What a long, strange trip it’s been
As long as I can remember, I have said, “Yes” to every opportunity to make my life better. I was attending college full time while working full time while running the mile, two-mile and two-mile relay on my college track team and winning the collegiate national judo championships, senior national judo championships and U.S. Open. Then, I went to graduate school full-time, worked full-time and won another national judo championships. After graduate school, I worked full-time, had a baby and won a world judo championships. Then, I went back to graduate school, while working full-time and had two more babies. This was all before I turned 30.
Are we detecting a pattern here?
Fast-forward 34 years. I have earned a Ph.D., founded multiple companies, raised four daughters, written grant proposals funded for tens of millions of dollars, been the first American woman elected president of a national judo organization, written a book on judo, published academic articles on everything from factor analysis to the needs of rural schools on American Indian reservations.
Would it really have made a difference in your life if you didn’t work on that grant for that one day? Or if you didn’t do one more grant at all?– Ronda Rousey (my little pumpkin)
What prompted Ronda to say this was that she was getting an Espy – an award from ESPN for best fighter of the year, having beat out Floyd Mayweather, and while she was giving her acceptance speech, I was sitting on a table in the back with my laptop working on a grant.
I’d always taken the pace of my life for granted. Sometimes my children complained, but I’m pretty sure that if you had nine gazillion dollars, spent every waking hour with your children and bought them each a unicorn that farted cupcakes, they would still find something to complain about. Besides, their father had been ill and then died and I had to work to support the family so they could all just shut the hell up.
Did I change my life? No, I did not
If you expect me to say I am sorry about that, you have clearly come to the wrong blog. At the time, I thought she did have a point that I could stop working for an hour and watch her get an award and listen to her speech. However, I also had one daughter left to put through college, student loans to pay off from another and I did not have as much put away for retirement as I would have liked.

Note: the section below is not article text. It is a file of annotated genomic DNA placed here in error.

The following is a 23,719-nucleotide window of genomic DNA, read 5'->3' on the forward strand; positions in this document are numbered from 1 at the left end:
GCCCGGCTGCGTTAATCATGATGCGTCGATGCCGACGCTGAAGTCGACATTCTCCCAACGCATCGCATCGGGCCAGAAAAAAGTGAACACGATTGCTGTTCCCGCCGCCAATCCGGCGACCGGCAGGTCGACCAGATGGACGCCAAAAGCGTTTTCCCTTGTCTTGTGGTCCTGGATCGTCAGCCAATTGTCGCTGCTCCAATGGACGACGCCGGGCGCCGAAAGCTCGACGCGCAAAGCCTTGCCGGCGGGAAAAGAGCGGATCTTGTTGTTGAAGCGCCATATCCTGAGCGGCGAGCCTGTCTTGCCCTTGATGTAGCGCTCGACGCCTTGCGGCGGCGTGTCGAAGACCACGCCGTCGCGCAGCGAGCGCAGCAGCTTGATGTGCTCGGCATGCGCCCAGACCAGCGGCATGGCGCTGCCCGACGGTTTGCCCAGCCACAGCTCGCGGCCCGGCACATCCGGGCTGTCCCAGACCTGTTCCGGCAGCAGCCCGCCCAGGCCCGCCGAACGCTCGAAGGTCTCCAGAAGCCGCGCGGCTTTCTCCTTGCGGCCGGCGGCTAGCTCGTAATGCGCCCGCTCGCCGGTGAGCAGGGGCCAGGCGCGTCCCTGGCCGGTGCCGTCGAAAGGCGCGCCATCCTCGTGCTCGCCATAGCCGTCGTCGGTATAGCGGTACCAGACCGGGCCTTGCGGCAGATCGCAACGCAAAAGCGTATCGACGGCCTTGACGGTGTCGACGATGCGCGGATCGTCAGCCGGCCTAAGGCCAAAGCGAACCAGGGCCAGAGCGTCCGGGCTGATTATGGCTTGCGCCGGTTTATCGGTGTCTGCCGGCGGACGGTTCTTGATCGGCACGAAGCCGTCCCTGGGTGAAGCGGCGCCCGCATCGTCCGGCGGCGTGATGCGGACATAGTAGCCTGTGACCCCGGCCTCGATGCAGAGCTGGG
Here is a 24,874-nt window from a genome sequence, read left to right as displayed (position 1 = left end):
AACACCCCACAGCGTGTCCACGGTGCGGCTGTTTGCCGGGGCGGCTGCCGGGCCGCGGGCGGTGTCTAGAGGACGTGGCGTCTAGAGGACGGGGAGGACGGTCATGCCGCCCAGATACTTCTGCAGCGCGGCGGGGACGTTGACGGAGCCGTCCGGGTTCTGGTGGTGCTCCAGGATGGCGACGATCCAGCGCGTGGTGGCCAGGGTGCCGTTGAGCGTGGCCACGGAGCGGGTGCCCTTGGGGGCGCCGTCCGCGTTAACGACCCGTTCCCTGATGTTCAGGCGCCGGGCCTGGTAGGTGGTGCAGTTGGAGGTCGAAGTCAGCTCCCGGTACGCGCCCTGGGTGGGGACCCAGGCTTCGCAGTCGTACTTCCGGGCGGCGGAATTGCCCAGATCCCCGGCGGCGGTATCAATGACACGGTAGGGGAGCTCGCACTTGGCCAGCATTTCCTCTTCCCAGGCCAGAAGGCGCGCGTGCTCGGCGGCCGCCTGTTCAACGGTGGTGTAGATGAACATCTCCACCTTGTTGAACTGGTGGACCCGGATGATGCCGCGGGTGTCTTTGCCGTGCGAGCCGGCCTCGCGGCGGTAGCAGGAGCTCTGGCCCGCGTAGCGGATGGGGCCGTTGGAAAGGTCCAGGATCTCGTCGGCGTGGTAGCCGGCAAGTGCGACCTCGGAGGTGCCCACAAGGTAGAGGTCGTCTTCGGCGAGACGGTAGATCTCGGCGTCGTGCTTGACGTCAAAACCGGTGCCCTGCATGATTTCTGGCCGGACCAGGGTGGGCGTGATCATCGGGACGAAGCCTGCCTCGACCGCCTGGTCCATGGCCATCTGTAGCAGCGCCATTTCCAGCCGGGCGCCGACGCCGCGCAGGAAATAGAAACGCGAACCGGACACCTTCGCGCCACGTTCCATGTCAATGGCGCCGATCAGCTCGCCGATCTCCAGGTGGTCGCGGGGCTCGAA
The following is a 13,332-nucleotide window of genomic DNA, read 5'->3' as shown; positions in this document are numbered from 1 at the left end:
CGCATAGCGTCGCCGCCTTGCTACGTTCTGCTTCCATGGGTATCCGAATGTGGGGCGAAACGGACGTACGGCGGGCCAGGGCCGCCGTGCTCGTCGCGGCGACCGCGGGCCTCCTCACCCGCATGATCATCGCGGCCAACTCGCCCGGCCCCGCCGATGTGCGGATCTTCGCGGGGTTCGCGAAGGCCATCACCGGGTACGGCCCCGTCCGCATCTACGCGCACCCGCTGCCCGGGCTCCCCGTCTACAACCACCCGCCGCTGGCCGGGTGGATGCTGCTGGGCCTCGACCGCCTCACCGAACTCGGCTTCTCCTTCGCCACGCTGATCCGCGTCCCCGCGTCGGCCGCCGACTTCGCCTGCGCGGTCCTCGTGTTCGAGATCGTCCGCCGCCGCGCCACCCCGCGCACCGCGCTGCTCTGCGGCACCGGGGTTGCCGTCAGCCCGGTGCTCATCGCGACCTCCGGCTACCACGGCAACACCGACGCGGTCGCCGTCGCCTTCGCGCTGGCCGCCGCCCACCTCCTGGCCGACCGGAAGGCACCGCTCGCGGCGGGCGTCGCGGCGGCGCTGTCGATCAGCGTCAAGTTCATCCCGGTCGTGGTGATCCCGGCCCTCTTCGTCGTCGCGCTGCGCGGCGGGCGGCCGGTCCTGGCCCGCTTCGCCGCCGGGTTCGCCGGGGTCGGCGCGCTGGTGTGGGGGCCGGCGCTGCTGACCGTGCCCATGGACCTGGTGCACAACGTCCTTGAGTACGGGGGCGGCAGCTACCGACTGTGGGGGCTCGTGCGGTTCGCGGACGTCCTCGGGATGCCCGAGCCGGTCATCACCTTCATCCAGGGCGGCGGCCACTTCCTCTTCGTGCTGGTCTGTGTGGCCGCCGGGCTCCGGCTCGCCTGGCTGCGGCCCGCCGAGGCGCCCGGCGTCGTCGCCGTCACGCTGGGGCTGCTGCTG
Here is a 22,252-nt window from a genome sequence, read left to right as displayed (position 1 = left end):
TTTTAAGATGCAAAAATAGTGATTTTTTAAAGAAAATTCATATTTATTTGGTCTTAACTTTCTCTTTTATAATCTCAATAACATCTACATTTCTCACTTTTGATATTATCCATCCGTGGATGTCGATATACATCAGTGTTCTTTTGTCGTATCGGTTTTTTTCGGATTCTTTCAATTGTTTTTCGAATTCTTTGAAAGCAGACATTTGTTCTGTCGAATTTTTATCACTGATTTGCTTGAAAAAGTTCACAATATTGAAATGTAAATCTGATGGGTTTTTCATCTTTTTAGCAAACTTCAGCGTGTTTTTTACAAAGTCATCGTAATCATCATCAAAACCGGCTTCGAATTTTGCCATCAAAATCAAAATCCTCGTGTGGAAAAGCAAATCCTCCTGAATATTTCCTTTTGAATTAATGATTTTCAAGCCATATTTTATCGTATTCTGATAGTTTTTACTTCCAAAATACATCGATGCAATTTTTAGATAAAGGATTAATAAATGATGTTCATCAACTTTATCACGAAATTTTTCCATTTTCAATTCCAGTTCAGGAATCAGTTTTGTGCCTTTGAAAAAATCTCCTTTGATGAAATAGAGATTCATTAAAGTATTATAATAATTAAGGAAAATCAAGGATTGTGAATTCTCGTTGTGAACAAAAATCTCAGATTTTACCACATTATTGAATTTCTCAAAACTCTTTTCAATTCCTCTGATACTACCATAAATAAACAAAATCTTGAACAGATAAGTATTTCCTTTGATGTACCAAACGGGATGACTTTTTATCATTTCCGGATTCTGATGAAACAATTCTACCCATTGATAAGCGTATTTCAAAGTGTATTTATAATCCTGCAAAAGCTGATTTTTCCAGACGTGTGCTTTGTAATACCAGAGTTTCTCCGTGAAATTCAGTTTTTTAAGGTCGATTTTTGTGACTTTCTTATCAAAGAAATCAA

People misunderstand what it means when you get $30 million in grant funds over your career. It does not mean you get to pay yourself a million a year and buy a beach house in Kauai . That’s embezzling and you end up in white collar prison sharing a cell with Martha Stewart making placemats from toilet paper and shredded shoelaces. No, you pay yourself a reasonable salary and the rest of it goes to pay for software developers or trips to Sioux Falls, South Dakota to present your research.
Seven years, another company, a pandemic
Ignoring Ronda, I had started another company, 7 Generation Games, and by the time 2022 rolled around we’d published 20 games.
When the pandemic happened and millions of children were sent home to be taught by parents who hadn’t thought about common denominators in the last 20 years, it was all of a sudden a very good time to be making games that teach math. It was not, however, a good time to be a friend of AnnMaria, apparently. I had three close friends die of cancer. A lot of people died of COVID – my friend’s husband, a student’s father, a co-worker, the list goes on. I got COVID myself and was too sick to get out of bed for weeks. When I finally had the strength, I would get up, work for a few hours, be exhausted, sleep for four hours , and then wake up and work some more. As I slowly got better, I worked more hours, because, of course, I did not turn into a completely different person. Eventually, the stores, schools and restaurants opened again and everyone just went back to work as if a million people in the country hadn’t died.
Isn’t that what we wanted, though, for everything to go back to the way it was?– My husband
I wasn’t so sure. So, seven years after her sister had brought this up, my daughter, Jennifer was over one day, sitting on the couch and asked me,
“You know, we’re all grown now and have our own houses and careers. You don’t need to work three jobs any more to keep us from living in a dumpster behind Gelson’s. Have you ever said ‘No’ to anything? When is the last time you turned down a contract or said you couldn’t speak at some conference?”
I just finished Shonda Rhimes’ book, Year of Yes. Apparently, I was the only person in my family who had no idea who she was because I am also the only person in my family, possibly on the planet, who does not watch television. She attributes major changes in her life to a comment from her sister about her never saying ‘yes’ to anything.
In my case, it was those two comments from my middle daughters, seven years apart, that led to my year of saying, “No.”
Stay tuned to see how that turned out.